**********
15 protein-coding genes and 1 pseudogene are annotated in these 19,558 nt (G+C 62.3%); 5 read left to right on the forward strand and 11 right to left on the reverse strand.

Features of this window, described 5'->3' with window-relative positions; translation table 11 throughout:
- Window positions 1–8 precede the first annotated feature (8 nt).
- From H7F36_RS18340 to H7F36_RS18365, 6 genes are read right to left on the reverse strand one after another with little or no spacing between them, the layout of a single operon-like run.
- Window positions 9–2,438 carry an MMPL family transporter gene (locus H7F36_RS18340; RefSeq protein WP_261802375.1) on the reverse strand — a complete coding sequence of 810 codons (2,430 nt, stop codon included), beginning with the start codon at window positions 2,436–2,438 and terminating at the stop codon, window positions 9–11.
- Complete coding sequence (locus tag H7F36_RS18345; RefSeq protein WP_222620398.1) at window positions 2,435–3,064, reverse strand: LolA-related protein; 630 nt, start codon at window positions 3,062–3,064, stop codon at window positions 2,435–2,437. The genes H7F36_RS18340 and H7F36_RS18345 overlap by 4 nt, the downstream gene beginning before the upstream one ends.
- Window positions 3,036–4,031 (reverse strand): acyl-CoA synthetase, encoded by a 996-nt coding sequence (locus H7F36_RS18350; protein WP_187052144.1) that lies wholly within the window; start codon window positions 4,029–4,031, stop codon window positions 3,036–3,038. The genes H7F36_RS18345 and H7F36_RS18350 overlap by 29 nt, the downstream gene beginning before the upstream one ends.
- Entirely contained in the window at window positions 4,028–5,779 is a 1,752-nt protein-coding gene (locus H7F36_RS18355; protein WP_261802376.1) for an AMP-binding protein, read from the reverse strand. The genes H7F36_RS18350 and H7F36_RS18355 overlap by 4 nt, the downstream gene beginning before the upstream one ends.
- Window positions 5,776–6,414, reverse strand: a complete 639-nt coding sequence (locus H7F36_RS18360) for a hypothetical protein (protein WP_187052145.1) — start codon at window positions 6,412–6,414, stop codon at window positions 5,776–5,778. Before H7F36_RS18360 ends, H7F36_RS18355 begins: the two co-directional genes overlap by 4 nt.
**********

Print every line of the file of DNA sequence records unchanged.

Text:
15 protein-coding genes and 1 pseudogene are annotated in these 19,558 nt (G+C 62.3%); 5 read left to right on the forward strand and 11 right to left on the reverse strand.

Features of this window, described 5'->3' with window-relative positions; translation table 11 throughout:
- Window positions 1–8 precede the first annotated feature (8 nt).
- From H7F36_RS18340 to H7F36_RS18365, 6 genes are read right to left on the reverse strand one after another with little or no spacing between them, the layout of a single operon-like run.
- Window positions 9–2,438 carry an MMPL family transporter gene (locus H7F36_RS18340; RefSeq protein WP_261802375.1) on the reverse strand — a complete coding sequence of 810 codons (2,430 nt, stop codon included), beginning with the start codon at window positions 2,436–2,438 and terminating at the stop codon, window positions 9–11.
- Complete coding sequence (locus tag H7F36_RS18345; RefSeq protein WP_222620398.1) at window positions 2,435–3,064, reverse strand: LolA-related protein; 630 nt, start codon at window positions 3,062–3,064, stop codon at window positions 2,435–2,437. The genes H7F36_RS18340 and H7F36_RS18345 overlap by 4 nt, the downstream gene beginning before the upstream one ends.
- Window positions 3,036–4,031 (reverse strand): acyl-CoA synthetase, encoded by a 996-nt coding sequence (locus H7F36_RS18350; protein WP_187052144.1) that lies wholly within the window; start codon window positions 4,029–4,031, stop codon window positions 3,036–3,038. The genes H7F36_RS18345 and H7F36_RS18350 overlap by 29 nt, the downstream gene beginning before the upstream one ends.
- Entirely contained in the window at window positions 4,028–5,779 is a 1,752-nt protein-coding gene (locus H7F36_RS18355; protein WP_261802376.1) for an AMP-binding protein, read from the reverse strand. The genes H7F36_RS18350 and H7F36_RS18355 overlap by 4 nt, the downstream gene beginning before the upstream one ends.
- Window positions 5,776–6,414, reverse strand: a complete 639-nt coding sequence (locus H7F36_RS18360) for a hypothetical protein (protein WP_187052145.1) — start codon at window positions 6,412–6,414, stop codon at window positions 5,776–5,778. Before H7F36_RS18360 ends, H7F36_RS18355 begins: the two co-directional genes overlap by 4 nt.